Aspirin: Description, Uses, Risks, Side Effects, Precautions


Aspirin is one of the oldest non-steroidal anti-inflammatory drugs. It is the active ingredient of more than 50 over-the-counter drugs. About 2300 years ago, Hippocrates used a powder made from the bark of the white willow to treat pain and fever. The chemical compound derived from the willow tree bark was salicylate acid. It caused stomach pain even though it was effective in the treatment of rheumatic and other ailments. Felix Hoffman later developed a product called acetylsalicylic acid with reduced negative effects on the stomach. His employer, Friedrich Bayer & Company labeled it Aspirin.

How does it work?

Aspirin brings pain relief by reducing nerve sensitivity at the central nervous system and at the site of pain. It is a safe and cheap drug to prevent heart attacks and strokes because it reduces the production of prostaglandin. Prostaglandin can cause platelets in the blood to stick together, which can cause blocking of the blood vessels. This prevents the delivery of oxygen-rich blood to the tissues that can lead to heart attacks and strokes. It doesn’t stop the cause that starts the pain but lowers the volume of pain messages by clinging to COX-2 and preventing it from sending the pain message.


It is prescribed for the treatment of mild pain, to reduce redness and swelling, to break a fever, and prevent blood from clotting. It relieves pain caused by headaches, fever, rheumatic and infection. It reduces the risk of heart attacks, strokes, and dementia. There is growing evidence that the use of Aspirin reduces the risk of certain cancers such as colon, lung and pancreatic cancer. The Food and Drug Administration has approved its use to prevent a second heart attack or stroke. It is also useful to reduce the risk of recurrent blockages. It reduces the risk of death if taken when the first sign of a heart attack appears. It is used for patients with Alzheimer’s disease to improve blood flow and is also effective as an anti-inflammatory drug for the treatment of arthritis.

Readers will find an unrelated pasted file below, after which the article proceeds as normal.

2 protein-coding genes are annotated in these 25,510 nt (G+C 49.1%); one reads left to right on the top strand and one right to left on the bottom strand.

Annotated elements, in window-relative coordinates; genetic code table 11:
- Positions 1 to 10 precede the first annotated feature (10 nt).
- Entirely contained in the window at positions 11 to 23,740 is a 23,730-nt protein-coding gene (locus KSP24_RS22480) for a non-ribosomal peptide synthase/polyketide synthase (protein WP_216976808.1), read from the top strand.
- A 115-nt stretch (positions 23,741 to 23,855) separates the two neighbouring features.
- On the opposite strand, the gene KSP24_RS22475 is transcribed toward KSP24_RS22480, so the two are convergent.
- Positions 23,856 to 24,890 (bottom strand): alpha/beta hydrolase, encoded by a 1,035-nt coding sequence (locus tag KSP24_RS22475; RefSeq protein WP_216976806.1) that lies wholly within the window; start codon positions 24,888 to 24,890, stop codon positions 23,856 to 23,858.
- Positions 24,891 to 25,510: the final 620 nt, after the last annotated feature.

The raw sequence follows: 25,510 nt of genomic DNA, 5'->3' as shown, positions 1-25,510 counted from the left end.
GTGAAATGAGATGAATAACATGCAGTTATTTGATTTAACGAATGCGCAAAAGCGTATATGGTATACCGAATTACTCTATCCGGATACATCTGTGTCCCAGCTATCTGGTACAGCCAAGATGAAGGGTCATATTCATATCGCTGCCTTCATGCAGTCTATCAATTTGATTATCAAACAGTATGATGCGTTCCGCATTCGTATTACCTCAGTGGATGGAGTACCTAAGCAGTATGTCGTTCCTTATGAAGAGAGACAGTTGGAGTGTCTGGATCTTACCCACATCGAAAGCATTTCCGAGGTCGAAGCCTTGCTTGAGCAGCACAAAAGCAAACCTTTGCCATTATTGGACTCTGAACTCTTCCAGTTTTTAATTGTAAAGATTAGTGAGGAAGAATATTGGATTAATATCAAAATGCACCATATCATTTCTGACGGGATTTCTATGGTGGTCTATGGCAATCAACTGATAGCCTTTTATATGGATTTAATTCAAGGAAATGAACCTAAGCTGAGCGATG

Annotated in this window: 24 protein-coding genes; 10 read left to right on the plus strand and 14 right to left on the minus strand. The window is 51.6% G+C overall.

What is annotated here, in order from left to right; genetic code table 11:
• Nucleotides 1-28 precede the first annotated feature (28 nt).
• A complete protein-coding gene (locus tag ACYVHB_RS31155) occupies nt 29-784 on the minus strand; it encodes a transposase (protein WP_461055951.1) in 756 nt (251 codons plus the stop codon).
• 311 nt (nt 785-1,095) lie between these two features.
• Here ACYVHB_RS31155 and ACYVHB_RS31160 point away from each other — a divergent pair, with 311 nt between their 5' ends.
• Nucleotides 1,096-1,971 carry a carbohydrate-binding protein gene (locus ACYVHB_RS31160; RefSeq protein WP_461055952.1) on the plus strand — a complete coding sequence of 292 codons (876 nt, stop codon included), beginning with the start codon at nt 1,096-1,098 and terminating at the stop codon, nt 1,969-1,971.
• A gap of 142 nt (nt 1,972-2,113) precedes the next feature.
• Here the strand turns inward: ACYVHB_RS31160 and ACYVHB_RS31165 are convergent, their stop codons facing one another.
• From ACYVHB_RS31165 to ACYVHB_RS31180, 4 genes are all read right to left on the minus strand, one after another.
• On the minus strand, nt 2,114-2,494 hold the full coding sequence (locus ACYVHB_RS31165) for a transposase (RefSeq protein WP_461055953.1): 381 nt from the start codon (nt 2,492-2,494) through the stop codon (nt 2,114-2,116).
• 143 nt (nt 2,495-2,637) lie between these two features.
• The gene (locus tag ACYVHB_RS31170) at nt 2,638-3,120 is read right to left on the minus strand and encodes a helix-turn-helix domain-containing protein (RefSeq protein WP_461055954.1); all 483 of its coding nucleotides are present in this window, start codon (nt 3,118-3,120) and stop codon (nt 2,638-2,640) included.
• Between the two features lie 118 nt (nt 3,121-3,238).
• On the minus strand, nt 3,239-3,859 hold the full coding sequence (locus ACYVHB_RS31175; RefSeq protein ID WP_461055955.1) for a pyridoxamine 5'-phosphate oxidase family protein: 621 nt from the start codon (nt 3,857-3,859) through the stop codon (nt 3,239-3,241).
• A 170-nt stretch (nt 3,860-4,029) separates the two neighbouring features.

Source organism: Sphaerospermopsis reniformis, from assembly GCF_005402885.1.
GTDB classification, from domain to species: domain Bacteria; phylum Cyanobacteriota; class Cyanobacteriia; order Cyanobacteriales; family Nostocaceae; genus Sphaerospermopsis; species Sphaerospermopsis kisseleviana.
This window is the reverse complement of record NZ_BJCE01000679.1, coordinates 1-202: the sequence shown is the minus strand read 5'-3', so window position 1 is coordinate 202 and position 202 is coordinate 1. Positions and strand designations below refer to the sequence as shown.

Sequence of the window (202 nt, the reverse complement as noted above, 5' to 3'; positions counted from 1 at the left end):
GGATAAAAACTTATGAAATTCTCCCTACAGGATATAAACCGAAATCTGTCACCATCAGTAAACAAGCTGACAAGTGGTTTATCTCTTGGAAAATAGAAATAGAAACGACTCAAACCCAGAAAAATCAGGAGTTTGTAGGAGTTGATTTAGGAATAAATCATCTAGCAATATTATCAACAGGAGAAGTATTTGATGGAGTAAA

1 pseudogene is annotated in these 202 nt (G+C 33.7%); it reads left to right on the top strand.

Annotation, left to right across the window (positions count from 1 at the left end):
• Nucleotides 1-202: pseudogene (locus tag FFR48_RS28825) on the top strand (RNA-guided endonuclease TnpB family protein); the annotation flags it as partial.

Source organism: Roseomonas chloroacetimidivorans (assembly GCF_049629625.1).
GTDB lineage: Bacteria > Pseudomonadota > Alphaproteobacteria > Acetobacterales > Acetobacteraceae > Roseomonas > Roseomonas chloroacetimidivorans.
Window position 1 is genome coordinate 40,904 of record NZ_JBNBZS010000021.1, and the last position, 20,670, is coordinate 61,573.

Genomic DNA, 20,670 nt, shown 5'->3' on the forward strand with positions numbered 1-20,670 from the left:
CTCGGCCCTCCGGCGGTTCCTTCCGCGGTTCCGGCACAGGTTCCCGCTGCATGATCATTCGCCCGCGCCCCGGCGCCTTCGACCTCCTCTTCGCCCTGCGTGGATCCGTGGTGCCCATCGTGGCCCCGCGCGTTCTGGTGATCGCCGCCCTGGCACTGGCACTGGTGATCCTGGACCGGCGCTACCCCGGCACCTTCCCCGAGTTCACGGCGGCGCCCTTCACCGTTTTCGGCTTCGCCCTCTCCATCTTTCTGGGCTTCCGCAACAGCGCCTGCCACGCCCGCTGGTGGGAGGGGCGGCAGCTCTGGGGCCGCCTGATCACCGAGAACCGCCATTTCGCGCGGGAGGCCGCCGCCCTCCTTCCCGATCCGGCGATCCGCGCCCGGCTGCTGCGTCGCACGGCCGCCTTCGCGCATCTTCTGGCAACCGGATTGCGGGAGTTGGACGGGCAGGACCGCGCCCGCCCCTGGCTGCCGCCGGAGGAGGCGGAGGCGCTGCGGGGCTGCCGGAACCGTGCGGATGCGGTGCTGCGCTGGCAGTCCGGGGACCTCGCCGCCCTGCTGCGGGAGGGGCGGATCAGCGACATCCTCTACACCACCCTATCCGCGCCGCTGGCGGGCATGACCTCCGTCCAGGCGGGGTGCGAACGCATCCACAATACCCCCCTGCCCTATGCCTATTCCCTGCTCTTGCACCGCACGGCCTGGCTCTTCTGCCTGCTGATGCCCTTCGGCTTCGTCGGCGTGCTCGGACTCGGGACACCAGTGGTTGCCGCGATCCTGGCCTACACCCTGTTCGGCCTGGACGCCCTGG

The use of it carries risks even though it effective in the treatment of many medical conditions. It should never be used for more that 5 consecutive days without medical monitoring.

Reye syndrome

Aspirin is not recommended for children. Some countries limit the use of Aspirin to adults and children of 12 years and older because of the risk of Reye syndrome in some children with chicken pox and flue. It is a dangerous illness that can lead to permanent damage and death under these circumstances.

Gastric irritation

The drug affects the stomach lining by preventing COX-1 from performing its function. This can cause vomiting, nausea, pain and heartburn. Prolonged use of the drug can cause internal bleeding to the stomach, liver and brain.

Ears ringing

It can lead to ringing in the ears and temporary hearing loss, which normally disappears when the dosage is stopped.

Kidney function

It can affect the way your kidney produces urine. It may also lead to bloody or black stools.


There are a number of people who are allergic to aspirin. They may experience asthma attacks and swelling.


It is sometimes prescribed for pregnant woman with a condition called pre-eclampsia but should be avoided during the last three months of pregnancy.

Other side effects include drowsiness, lightheadedness and mental confusion.


You should tell your doctor or pharmacist if you are pregnant, breastfeeding or allergic to Aspirin. Don’t use it if you suffer from asthma or other breathing related disorders and never take it if you are a chronic alcohol user. You should also inform your doctor of any other medication that you use and if you have a history of bleeding, gout or ulcers. The doctors normally prescribe that you stop using aspirin 3 days before surgery.


Don’t use it for prolonged periods and follow the instructions on the packet. Drink it with water or milk to reduce the effects on the stomach. Take it exactly as prescribed. Contact the poison center in the case of an overdose.

Aspirin is one of the most used over the counter medication for pain relief. But as scientists discover its positive effects and new uses, it may become even more of a household name in the near future for cardiovascular health.

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